Epidemiological features and trends in the mortality rates of 10 notifiable respiratory infectious diseases in China from 2004 to 2020: Based on national surveillance
Objectives: The aim of this study is to describe, visualize, and compare the trends and epidemiological features of the mortality rates of 10 notifiable respiratory infectious diseases in China from 2004 to 2020.
Setting: Data were obtained from the database of the National Infectious Disease Surveillance System (NIDSS) and reports released by the National and local Health Commissions from 2004 to 2020. Spearman correlations and Joinpoint regression models were used to quantify the temporal trends of RIDs by calculating annual percentage changes (APCs) in the rates of mortality.
Results: The overall mortality rate of RIDs was stable across China from 2004 to 2020 (R = −0.38, P = 0.13), with an APC per year of −2.2% (95% CI: −4.6 to 0.3; P = 0.1000). However, the overall mortality rate of 10 RIDs in 2020 decreased by 31.80% (P = 0.006) compared to the previous 5 years before the COVID-19 pandemic. The highest mortality occurred in northwestern, western, and northern China. Tuberculosis was the leading cause of RID mortality, and mortality from tuberculosis was relatively stable throughout the 17 years (R = −0.36, P = 0.16), with an APC of −1.9% (95% CI −4.1 to 0.4, P = 0.1000). Seasonal influenza was the only disease for which mortality significantly increased (R = 0.73, P = 0.00089), with an APC of 29.70% (95% CI 16.60–44.40%; P = 0.0000). The highest yearly case fatality ratios (CFR) belong to avian influenza A H5N1 [687.5 per 1,000 (33/48)] and epidemic cerebrospinal meningitis [90.5748 per 1,000 (1,010/11,151)]. The age-specific CFR of 10 RIDs was highest among people over 85 years old [13.6551 per 1,000 (2,353/172,316)] and was lowest among children younger than 10 years, particularly in 5-year-old children [0.0552 per 1,000 (58/1,051,178)].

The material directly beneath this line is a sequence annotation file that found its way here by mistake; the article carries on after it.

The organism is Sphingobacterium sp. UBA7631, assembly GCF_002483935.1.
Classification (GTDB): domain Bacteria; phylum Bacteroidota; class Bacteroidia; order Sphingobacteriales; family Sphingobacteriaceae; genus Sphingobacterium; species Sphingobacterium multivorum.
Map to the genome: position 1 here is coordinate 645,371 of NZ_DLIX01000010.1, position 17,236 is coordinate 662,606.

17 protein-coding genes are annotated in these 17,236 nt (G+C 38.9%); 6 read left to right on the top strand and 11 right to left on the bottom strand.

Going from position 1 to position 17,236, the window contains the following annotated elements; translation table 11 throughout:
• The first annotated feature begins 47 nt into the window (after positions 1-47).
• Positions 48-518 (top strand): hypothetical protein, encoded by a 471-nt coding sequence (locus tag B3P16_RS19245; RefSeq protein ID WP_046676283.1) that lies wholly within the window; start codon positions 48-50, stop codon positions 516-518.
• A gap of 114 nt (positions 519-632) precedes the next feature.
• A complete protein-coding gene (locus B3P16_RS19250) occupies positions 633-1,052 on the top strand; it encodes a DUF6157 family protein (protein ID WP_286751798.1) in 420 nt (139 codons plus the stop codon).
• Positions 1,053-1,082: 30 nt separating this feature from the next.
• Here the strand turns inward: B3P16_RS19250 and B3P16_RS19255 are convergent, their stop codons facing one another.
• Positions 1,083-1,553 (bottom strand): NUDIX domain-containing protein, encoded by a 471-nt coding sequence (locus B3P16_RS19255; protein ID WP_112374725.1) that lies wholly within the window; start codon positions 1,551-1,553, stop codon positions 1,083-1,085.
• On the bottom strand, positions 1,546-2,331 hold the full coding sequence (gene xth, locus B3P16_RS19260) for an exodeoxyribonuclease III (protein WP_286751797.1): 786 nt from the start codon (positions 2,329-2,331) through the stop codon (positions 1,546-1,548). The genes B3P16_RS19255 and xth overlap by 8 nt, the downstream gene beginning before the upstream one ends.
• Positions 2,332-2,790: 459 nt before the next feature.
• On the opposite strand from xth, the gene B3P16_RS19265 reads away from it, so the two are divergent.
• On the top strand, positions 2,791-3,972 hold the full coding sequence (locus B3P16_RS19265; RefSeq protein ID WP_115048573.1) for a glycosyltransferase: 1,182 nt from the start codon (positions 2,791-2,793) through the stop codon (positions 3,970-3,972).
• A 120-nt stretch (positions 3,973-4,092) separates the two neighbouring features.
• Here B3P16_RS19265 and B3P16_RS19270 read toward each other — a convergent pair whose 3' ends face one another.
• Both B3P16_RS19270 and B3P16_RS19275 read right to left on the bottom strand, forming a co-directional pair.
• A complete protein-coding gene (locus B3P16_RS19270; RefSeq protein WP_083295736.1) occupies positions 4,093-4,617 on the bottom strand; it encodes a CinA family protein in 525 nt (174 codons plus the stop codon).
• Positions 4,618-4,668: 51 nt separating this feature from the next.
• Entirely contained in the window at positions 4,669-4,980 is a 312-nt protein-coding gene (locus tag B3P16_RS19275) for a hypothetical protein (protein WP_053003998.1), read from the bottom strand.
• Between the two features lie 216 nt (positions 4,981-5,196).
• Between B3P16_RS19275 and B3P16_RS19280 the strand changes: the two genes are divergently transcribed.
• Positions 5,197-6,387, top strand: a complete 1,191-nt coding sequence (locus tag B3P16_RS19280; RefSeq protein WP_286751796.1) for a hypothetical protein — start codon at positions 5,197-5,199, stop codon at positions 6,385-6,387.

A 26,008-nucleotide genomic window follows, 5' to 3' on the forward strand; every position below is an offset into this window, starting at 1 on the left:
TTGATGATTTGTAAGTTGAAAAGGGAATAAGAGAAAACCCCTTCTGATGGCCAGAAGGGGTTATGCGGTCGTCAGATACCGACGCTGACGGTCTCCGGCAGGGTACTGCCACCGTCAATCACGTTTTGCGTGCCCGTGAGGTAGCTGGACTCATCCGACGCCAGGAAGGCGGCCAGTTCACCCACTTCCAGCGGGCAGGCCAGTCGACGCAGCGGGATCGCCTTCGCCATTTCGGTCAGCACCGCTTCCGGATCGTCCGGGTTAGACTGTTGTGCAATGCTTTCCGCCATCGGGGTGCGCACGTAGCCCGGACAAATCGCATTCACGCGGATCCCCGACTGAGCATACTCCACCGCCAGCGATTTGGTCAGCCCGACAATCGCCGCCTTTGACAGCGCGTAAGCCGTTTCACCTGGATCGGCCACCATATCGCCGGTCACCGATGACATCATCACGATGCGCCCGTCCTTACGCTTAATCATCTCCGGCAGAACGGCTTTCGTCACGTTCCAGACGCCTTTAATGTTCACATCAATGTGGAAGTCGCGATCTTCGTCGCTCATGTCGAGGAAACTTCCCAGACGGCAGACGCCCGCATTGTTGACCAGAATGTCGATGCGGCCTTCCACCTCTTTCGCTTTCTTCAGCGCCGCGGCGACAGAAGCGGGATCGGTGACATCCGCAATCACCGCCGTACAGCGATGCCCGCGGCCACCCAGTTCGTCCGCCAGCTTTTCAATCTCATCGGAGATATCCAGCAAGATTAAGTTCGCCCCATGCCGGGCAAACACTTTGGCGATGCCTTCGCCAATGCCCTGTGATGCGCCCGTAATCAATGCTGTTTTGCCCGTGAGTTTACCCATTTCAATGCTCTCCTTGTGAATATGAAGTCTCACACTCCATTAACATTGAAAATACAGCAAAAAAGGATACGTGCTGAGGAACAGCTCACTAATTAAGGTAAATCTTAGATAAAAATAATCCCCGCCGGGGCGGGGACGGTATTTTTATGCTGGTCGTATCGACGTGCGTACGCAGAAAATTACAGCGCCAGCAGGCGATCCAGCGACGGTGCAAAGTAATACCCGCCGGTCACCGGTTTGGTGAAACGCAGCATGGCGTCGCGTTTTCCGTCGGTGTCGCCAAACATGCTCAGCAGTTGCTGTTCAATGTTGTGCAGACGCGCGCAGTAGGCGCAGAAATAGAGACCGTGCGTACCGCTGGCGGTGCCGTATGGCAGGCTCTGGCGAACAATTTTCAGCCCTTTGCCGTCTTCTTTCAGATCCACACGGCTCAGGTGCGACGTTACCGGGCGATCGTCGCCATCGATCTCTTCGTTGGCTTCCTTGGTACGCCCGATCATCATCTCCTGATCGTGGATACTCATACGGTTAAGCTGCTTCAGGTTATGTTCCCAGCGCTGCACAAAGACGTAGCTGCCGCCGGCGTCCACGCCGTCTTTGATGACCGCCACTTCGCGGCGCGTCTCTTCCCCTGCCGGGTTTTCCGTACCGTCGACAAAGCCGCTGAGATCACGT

Conclusions: The mortality rates of 10 RIDs were relatively stable from 2004 to 2020 with significant differences among Chinese provinces and age groups. There was an increased mortality trend for seasonal influenza and concerted efforts are needed to reduce the mortality rate of seasonal influenza in the future.